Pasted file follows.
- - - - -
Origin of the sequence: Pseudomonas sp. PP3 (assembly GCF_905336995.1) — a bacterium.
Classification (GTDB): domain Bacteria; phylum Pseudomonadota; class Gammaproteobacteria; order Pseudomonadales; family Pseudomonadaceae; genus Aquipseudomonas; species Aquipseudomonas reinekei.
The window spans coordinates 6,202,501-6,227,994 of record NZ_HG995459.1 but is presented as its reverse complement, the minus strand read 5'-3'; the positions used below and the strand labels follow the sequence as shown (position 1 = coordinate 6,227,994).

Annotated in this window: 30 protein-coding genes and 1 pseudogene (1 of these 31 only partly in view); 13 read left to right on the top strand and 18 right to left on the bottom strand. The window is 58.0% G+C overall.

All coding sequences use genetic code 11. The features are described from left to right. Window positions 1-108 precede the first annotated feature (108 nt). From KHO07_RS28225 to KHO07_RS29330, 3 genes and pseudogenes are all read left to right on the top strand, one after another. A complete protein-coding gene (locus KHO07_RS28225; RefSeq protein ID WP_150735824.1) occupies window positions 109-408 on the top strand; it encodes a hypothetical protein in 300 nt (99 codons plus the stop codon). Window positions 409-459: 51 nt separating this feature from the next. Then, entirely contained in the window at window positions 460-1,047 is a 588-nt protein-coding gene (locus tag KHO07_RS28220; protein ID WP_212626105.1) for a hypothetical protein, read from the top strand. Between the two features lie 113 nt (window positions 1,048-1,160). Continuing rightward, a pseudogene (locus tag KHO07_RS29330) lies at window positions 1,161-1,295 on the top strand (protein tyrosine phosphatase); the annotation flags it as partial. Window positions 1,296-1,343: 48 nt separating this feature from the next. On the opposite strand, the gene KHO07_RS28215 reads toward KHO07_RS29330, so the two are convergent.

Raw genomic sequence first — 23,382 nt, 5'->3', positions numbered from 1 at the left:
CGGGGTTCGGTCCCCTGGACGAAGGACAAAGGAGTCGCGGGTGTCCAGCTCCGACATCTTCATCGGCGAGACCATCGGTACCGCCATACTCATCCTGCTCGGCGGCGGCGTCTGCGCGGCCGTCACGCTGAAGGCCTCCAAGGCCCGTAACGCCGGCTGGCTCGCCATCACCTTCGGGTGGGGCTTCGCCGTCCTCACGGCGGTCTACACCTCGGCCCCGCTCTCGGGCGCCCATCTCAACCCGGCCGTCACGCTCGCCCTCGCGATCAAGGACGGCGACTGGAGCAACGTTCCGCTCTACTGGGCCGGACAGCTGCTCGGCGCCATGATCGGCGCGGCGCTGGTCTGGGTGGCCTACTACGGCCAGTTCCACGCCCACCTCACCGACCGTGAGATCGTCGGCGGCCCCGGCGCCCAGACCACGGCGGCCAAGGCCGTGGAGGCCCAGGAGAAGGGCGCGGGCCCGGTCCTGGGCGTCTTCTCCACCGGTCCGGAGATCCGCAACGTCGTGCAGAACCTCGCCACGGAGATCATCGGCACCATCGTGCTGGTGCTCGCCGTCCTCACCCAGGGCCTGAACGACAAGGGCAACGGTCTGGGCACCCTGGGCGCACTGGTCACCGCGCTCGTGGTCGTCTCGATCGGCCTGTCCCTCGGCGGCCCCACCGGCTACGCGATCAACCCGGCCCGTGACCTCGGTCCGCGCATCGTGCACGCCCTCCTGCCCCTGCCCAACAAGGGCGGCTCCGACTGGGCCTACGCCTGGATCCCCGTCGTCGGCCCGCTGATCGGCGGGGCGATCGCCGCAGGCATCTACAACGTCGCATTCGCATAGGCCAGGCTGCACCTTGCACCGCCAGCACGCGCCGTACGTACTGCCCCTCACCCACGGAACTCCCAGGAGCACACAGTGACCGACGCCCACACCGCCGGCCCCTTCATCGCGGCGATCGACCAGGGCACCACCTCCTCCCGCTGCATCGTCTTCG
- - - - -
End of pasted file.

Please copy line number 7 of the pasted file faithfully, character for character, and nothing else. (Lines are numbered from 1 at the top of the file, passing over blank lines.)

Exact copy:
CGGGGTTCGGTCCCCTGGACGAAGGACAAAGGAGTCGCGGGTGTCCAGCTCCGACATCTTCATCGGCGAGACCATCGGTACCGCCATACTCATCCTGCTCGGCGGCGGCGTCTGCGCGGCCGTCACGCTGAAGGCCTCCAAGGCCCGTAACGCCGGCTGGCTCGCCATCACCTTCGGGTGGGGCTTCGCCGTCCTCACGGCGGTCTACACCTCGGCCCCGCTCTCGGGCGCCCATCTCAACCCGGCCGTCACGCTCGCCCTCGCGATCAAGGACGGCGACTGGAGCAACGTTCCGCTCTACTGGGCCGGACAGCTGCTCGGCGCCATGATCGGCGCGGCGCTGGTCTGGGTGGCCTACTACGGCCAGTTCCACGCCCACCTCACCGACCGTGAGATCGTCGGCGGCCCCGGCGCCCAGACCACGGCGGCCAAGGCCGTGGAGGCCCAGGAGAAGGGCGCGGGCCCGGTCCTGGGCGTCTTCTCCACCGGTCCGGAGATCCGCAACGTCGTGCAGAACCTCGCCACGGAGATCATCGGCACCATCGTGCTGGTGCTCGCCGTCCTCACCCAGGGCCTGAACGACAAGGGCAACGGTCTGGGCACCCTGGGCGCACTGGTCACCGCGCTCGTGGTCGTCTCGATCGGCCTGTCCCTCGGCGGCCCCACCGGCTACGCGATCAACCCGGCCCGTGACCTCGGTCCGCGCATCGTGCACGCCCTCCTGCCCCTGCCCAACAAGGGCGGCTCCGACTGGGCCTACGCCTGGATCCCCGTCGTCGGCCCGCTGATCGGCGGGGCGATCGCCGCAGGCATCTACAACGTCGCATTCGCATAGGCCAGGCTGCACCTTGCACCGCCAGCACGCGCCGTACGTACTGCCCCTCACCCACGGAACTCCCAGGAGCACACAGTGACCGACGCCCACACCGCCGGCCCCTTCATCGCGGCGATCGACCAGGGCACCACCTCCTCCCGCTGCATCGTCTTCG